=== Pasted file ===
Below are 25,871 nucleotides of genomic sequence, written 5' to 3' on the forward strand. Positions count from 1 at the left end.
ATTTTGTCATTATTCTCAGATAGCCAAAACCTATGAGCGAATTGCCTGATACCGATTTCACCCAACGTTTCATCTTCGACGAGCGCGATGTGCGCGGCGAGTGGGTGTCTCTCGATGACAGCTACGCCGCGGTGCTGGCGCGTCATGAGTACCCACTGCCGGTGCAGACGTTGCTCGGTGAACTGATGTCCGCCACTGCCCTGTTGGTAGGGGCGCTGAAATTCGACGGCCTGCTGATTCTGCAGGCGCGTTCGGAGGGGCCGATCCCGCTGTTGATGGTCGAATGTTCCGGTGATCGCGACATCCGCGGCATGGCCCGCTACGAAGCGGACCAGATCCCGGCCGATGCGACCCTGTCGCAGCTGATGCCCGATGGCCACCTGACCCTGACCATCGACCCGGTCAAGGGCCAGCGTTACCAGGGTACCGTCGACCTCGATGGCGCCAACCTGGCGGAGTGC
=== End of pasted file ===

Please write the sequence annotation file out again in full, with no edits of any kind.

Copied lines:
Below are 25,871 nucleotides of genomic sequence, written 5' to 3' on the forward strand. Positions count from 1 at the left end.
ATTTTGTCATTATTCTCAGATAGCCAAAACCTATGAGCGAATTGCCTGATACCGATTTCACCCAACGTTTCATCTTCGACGAGCGCGATGTGCGCGGCGAGTGGGTGTCTCTCGATGACAGCTACGCCGCGGTGCTGGCGCGTCATGAGTACCCACTGCCGGTGCAGACGTTGCTCGGTGAACTGATGTCCGCCACTGCCCTGTTGGTAGGGGCGCTGAAATTCGACGGCCTGCTGATTCTGCAGGCGCGTTCGGAGGGGCCGATCCCGCTGTTGATGGTCGAATGTTCCGGTGATCGCGACATCCGCGGCATGGCCCGCTACGAAGCGGACCAGATCCCGGCCGATGCGACCCTGTCGCAGCTGATGCCCGATGGCCACCTGACCCTGACCATCGACCCGGTCAAGGGCCAGCGTTACCAGGGTACCGTCGACCTCGATGGCGCCAACCTGGCGGAGTGC